Donald Trump has recently claimed that Hillary Clinton lacks the “mental and physical stamina” to be president. Just this week during an interview on MSNBC, Katrina Pierson, spokesperson for the Trump campaign, referred to Clinton’s “dysphasia” as evidence for this claim. Last week on Fox News, Sean Hannity asked Fox News medical correspondent, Dr. Marc Siegel, to comment on Clinton’s “weird pauses,” “coughing fits,” and “odd” facial expressions. In response, Dr. Seigel said, “…I’m wondering about a word called ‘aphasia’ where you’re searching for words, you suddenly lose those words, and that can be the sign, again, of some kind of traumatic brain injury or the after effects of a concussion.”
To be fair, in this and other interviews, Dr. Seigel admitted he can’t diagnose anything simply from a video clip. However, even after saying this, he openly speculated that Hannity’s observations of Clinton’s “weird pauses” are consistent with a diagnosis of aphasia. This speculation is irresponsible at best, and at worst fans the flames of Trump’s conspiracy theories.
For the moment, let’s ignore the incorrect assumption that someone with a language disorder or a brain injury is incompetent or unfit to hold political office. I’ll address that in a bit.
First, let’s clearly define the terminology used in these statements. The term “dysphasia” (that’s with an ‘s’, not a ‘g’) and “aphasia” are essentially synonymous. Although the literal definition of a-phasia is a total loss of language and dys-phasia is a partial loss of language, the term ‘aphasia’ is most commonly used to refer to either a complete or partial loss of language. A recently published article by Worrall and colleagues (2016) briefly reviews the history of these terms and calls for the elimination of the term “dysphasia.” They argue that using one term helps to avoid confusion (dyspha-sia is too similar to another term dyspha-gia, a swallowing disorder) and that “aphasia” is the preferred term in clinical, academic, and consumer publications and organizations. So if we are going to talk about it, let’s just agree to call it aphasia.
Now that we have our terminology straight, let’s address the next issue — are the “weird pauses” occasionally inserted into Hillary Clinton’s speech consistent with an aphasia diagnosis? The short answer is no, not even remotely. The fact is we all pause when we speak. Whether or not Clinton’s occasional pauses are “weird” seems to be a very subjective assessment, but regardless of what you might think, they are consistent with typical speech patterns of unimpaired adults. According to a 2014 review article in Science, as we age we “use more vague terms, have more frequent and more empty pauses . . . consistent with findings that older adults have more difficulty with word finding” (Shafto & Tyler, 2014). In other words, increased pausing and word finding difficulties are a part of normal ageing and occasionally forgetting a word is not the same thing as having a language disorder.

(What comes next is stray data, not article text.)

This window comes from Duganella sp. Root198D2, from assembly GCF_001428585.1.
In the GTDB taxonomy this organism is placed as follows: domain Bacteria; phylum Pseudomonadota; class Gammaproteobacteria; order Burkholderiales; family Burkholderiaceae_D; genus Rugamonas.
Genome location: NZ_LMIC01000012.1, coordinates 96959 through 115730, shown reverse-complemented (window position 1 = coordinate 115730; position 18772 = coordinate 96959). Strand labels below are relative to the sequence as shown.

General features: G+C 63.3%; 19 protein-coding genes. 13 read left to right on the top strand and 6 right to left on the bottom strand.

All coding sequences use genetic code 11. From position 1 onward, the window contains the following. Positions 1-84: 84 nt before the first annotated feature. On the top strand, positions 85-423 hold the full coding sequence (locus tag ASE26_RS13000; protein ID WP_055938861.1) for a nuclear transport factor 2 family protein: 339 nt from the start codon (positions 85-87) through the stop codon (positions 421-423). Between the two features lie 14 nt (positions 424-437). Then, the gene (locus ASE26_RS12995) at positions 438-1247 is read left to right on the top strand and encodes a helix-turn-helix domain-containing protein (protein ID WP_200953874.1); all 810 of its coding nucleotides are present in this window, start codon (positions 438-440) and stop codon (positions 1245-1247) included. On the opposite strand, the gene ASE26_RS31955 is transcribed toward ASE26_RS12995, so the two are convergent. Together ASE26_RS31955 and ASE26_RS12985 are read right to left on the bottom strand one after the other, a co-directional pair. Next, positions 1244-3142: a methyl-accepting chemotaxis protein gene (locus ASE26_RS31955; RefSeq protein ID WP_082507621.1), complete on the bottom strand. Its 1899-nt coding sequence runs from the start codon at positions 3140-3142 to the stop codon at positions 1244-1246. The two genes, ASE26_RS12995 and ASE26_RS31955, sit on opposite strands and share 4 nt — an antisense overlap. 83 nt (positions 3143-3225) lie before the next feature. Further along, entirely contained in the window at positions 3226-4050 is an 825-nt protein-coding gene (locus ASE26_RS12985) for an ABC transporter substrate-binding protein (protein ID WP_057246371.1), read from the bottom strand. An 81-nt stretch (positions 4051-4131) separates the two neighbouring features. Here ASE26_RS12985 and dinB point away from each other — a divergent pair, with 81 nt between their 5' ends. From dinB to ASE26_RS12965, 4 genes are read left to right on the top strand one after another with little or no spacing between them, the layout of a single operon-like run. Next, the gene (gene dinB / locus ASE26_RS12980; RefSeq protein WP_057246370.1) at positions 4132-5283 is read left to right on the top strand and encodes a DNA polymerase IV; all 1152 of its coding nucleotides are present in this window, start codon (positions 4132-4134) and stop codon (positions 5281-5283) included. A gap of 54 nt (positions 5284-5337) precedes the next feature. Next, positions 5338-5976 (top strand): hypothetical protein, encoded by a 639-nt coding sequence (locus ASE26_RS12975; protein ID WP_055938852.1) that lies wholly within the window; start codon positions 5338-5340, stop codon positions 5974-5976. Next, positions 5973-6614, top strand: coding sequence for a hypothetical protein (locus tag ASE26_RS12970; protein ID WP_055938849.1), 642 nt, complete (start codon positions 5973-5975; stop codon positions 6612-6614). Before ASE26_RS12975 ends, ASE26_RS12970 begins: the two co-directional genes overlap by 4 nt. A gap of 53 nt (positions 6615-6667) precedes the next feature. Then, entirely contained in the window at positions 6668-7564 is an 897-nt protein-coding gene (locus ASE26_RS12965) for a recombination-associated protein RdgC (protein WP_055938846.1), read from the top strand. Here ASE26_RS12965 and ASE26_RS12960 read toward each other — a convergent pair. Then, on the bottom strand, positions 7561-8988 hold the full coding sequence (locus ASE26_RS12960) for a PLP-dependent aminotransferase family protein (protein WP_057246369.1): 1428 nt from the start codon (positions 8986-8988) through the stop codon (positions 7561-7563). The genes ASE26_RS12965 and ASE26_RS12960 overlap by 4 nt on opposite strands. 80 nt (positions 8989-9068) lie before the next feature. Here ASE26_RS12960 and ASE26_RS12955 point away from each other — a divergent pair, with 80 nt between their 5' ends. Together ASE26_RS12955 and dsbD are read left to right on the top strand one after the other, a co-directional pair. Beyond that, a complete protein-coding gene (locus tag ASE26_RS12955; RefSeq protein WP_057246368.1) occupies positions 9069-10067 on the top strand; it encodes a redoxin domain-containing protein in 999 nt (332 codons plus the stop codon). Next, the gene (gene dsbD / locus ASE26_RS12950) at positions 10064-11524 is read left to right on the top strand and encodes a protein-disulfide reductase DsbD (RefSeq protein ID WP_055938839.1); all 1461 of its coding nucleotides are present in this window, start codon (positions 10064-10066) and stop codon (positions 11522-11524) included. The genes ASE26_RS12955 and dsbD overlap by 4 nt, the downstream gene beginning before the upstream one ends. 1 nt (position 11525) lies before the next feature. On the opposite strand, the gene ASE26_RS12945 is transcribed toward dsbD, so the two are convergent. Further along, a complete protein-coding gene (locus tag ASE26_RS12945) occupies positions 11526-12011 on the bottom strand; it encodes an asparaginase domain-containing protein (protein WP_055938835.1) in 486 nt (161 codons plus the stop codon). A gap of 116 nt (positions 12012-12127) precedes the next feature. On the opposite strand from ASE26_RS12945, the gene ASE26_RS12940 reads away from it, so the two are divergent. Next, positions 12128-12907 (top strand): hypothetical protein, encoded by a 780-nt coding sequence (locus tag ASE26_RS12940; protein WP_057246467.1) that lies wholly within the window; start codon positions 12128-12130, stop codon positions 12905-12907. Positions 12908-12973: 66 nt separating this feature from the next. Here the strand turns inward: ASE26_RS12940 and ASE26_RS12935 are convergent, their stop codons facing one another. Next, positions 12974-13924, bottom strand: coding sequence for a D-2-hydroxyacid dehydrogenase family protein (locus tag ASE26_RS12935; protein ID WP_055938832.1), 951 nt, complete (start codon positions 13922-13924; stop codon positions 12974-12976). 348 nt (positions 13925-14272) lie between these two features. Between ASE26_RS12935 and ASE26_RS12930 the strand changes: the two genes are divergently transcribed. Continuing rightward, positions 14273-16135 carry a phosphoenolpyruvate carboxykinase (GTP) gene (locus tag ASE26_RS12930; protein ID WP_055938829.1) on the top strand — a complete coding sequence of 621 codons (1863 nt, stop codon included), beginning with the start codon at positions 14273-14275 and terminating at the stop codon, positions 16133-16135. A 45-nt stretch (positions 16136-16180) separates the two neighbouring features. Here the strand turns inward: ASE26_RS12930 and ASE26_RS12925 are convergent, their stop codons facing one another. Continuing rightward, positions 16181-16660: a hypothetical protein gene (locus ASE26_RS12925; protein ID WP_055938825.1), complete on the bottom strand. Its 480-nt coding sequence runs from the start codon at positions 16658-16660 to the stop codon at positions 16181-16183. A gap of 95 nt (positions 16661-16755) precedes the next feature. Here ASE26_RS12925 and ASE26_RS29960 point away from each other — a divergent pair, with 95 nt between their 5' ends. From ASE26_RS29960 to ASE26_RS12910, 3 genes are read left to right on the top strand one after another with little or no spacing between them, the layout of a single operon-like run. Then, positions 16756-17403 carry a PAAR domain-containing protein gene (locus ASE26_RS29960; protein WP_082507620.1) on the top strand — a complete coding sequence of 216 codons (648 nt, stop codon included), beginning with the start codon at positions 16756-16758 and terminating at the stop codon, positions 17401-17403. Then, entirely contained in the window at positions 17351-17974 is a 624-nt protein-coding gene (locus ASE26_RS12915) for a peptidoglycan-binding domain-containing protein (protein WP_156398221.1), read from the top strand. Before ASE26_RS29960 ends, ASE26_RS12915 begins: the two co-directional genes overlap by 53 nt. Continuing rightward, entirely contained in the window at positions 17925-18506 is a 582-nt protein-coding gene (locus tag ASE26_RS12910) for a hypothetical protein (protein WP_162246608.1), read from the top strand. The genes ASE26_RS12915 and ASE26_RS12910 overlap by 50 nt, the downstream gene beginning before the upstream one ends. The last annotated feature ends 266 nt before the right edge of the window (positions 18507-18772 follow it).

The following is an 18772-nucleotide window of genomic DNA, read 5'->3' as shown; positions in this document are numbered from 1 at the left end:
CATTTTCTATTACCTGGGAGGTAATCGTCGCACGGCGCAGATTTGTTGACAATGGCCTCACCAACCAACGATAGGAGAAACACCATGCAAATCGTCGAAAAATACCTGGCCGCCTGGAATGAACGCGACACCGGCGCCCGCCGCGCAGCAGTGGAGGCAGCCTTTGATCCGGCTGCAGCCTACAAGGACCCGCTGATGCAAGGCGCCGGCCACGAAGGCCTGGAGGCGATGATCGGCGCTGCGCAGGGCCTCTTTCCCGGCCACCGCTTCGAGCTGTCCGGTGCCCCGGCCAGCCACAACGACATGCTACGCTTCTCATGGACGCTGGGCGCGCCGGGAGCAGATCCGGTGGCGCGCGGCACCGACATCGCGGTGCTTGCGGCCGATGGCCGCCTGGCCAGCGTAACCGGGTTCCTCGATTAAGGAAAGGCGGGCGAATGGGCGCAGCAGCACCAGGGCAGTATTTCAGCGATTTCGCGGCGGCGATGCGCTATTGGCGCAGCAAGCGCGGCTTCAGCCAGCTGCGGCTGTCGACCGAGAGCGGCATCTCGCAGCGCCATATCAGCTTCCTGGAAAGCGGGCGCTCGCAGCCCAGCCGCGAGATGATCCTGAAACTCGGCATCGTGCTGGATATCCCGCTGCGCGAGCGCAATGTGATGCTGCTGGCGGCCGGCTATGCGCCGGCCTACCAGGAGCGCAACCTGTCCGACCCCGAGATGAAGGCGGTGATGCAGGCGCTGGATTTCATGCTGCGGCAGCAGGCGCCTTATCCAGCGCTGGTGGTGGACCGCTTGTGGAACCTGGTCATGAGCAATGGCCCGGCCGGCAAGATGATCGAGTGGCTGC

So now we’ve established that occasional pausing during speech does not equal aphasia. But you might ask, what about the fact that Hillary Clinton had a concussion? According to news sources, Clinton experienced a mild concussion in 2012 after a dehydration-related fainting episode. After a follow-up MRI, Clinton was diagnosed with cerebral venous sinus thrombosis, a blood clot that forms in the venous system of the brain. Does this condition have the potential to cause brain damage? Yes, but Clinton was treated right away for this condition, never experienced any symptoms, and her physician, Dr. Lisa Bardack, reported that she made a full recovery. It is very unlikely that almost four years later Clinton would be showing any significant residual effects from the concussion.
Finally, there is one issue that has not yet been part of this conversation, but I think is one of the most upsetting consequences of this situation. The false statements about Clinton contribute to the (incorrect) public perception that persons with aphasia are inherently incompetent. Aphasia is an acquired language disorder that affects about two million Americans.
Although all individuals with aphasia experience some level of difficulty with understanding and/or producing language, aphasia does not affect the person’s intellect and can only be diagnosed by a speech-language pathologist or neurologist.
In response to Katrina Pierson’s statement this week, the American Speech-Language-Hearing Association and the National Aphasia Association both published statements to emphasize this to the public. In other words (pun intended), persons with aphasia don’t have trouble thinking, they just have trouble with the words. We were recently reminded of the intellect, competency, and bravery of one individual with aphasia when Gabby Giffords spoke at the Democratic National Convention last month.
The horrific traumatic brain injury she suffered resulted in severe aphasia along with a myriad of other cognitive and physical challenges. Despite these significant challenges, Giffords has persevered through the recovery process and continues to fight to change policy. Giffords serves as a shining example of the abilities of persons with aphasia, showing that a loss of language doesn’t mean a loss of leadership.